In the Appellate Division, First and Second Departments, the short answer is no. A Record on Appeal comprises the documents that were before the Court of original instance when an Order being appealed was decided. Thus, if the documents that were determinative of that Order did not include the new evidence the Appellant now seeks to include in the Record, they are not properly included in the appellate record.
What the attorney should have done, if time permitted when the new evidence was discovered, was to file a Motion to Renew, returnable in the lower Court. If that motion had been granted, the problem would have been solved, and the appeal would have become moot. If the Motion had been denied, the attorney would have been able to include the motion papers from the renewal motion in the Record on Appeal, thus accomplishing the initial goal.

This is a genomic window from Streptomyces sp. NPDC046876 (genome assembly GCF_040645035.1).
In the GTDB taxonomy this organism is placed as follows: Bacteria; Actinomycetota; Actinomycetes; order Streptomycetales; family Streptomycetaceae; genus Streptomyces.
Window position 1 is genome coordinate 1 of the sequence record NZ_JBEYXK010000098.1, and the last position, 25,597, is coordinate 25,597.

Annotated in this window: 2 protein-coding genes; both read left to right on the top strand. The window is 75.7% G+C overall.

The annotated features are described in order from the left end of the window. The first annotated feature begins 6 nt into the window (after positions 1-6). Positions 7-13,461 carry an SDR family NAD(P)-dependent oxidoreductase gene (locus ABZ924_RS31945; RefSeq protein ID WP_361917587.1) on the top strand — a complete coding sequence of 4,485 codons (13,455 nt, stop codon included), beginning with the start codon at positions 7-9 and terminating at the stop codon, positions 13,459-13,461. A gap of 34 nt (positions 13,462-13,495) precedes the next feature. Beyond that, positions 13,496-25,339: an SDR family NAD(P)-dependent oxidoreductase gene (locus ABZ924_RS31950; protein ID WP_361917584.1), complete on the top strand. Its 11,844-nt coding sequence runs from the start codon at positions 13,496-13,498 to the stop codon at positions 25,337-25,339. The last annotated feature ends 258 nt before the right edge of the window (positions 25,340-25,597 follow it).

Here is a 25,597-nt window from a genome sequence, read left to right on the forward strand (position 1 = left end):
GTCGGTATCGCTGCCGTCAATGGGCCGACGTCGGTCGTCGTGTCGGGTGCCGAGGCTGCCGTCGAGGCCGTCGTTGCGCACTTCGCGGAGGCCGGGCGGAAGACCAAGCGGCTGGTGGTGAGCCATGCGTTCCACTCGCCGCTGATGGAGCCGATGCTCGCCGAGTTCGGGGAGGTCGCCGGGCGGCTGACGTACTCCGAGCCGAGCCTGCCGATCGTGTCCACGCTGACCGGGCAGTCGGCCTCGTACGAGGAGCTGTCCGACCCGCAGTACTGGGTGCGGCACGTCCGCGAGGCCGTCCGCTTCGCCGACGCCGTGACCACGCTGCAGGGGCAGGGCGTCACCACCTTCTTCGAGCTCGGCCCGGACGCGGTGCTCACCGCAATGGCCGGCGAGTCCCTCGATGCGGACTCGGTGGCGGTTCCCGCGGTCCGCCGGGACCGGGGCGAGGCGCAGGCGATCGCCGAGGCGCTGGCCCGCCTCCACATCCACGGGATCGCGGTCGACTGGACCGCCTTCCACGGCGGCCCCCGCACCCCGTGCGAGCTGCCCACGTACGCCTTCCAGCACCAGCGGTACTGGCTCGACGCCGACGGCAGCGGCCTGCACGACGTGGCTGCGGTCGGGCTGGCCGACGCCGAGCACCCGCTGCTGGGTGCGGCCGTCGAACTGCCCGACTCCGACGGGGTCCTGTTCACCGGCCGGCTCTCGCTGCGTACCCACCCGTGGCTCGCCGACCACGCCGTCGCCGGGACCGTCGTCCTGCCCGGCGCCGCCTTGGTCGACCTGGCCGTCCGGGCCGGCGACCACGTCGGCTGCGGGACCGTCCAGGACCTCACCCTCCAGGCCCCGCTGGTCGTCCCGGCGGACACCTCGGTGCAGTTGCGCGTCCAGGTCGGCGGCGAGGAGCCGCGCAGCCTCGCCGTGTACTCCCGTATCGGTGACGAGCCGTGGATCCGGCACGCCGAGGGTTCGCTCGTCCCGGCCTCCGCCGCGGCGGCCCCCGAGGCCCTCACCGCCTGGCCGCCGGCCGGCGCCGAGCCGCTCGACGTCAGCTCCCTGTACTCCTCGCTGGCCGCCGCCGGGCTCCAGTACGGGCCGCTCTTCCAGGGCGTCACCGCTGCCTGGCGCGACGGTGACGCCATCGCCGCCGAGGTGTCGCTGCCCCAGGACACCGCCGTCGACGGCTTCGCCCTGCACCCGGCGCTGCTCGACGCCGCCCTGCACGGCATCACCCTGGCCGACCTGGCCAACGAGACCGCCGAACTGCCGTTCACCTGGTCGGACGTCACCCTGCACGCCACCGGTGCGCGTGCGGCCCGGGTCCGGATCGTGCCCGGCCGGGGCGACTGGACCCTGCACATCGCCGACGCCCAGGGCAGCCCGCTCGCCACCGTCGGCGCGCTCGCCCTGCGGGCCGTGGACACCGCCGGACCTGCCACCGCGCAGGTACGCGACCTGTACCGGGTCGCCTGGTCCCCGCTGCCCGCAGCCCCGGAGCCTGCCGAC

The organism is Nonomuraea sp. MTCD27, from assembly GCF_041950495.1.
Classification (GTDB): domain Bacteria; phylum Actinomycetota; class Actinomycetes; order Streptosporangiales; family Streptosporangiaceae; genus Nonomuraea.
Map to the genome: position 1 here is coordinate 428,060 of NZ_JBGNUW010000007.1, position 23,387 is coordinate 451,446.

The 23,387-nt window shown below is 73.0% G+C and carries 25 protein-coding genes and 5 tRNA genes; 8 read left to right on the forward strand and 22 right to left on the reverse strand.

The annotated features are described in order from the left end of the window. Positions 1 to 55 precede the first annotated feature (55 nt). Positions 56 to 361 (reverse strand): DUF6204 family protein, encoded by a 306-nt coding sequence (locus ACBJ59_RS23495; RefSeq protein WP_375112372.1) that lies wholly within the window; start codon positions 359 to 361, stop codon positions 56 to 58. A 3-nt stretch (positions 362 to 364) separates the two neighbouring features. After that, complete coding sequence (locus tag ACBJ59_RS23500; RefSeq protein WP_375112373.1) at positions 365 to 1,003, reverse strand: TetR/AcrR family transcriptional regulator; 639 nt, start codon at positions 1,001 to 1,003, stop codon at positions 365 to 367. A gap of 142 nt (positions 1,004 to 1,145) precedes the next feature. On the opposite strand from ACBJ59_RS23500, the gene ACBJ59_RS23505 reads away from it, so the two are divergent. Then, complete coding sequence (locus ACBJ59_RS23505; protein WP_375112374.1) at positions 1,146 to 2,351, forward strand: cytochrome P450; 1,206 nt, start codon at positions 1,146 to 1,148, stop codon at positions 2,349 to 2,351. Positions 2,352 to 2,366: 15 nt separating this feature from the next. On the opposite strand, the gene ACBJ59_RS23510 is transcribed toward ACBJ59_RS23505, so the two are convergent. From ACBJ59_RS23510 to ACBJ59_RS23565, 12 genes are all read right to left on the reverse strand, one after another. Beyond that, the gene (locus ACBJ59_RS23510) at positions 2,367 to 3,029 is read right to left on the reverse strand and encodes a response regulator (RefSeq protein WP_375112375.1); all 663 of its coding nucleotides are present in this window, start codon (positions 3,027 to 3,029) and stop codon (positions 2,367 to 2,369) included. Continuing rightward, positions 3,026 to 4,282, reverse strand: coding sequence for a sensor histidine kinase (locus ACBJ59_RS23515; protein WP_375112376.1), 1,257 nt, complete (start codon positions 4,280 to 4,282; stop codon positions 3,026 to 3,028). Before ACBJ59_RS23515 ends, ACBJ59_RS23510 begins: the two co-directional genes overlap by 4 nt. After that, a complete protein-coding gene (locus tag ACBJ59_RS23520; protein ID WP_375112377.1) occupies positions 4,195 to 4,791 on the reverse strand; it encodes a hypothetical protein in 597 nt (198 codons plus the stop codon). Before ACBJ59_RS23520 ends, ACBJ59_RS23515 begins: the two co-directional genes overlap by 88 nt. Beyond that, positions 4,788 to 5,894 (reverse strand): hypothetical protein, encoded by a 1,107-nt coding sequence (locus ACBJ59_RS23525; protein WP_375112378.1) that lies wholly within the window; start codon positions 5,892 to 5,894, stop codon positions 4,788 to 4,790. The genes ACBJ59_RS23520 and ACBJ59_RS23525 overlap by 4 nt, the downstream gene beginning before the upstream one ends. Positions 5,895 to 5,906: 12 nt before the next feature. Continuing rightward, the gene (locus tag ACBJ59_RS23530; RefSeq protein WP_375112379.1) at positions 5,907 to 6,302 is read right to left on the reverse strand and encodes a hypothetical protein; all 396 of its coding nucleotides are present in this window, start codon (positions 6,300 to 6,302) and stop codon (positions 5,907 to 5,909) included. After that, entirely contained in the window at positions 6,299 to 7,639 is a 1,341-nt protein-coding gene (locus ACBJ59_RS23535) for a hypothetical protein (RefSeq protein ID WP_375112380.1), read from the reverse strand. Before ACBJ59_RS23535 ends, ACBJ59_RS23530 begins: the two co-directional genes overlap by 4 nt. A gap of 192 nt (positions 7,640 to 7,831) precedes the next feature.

Having failed to make a Motion to Renew in the lower Court, the attorney has only two options. If the other party is willing to stipulate to the inclusion of the new evidence, it is unlikely that the Court would object to its inclusion in the Record on Appeal. However, this is no guaranty. The only definitive way to get the new evidence into the Record is to make a Motion returnable in the Appellate Division to expand the scope of, or enlarge, the Record on Appeal. These Motions are seldom granted, but under certain circumstances, the Court may indeed grant leave to include the new evidence in question. If the Motion is granted, simply include the new evidence in your Record. If not, the inclusion of said documents is not permitted.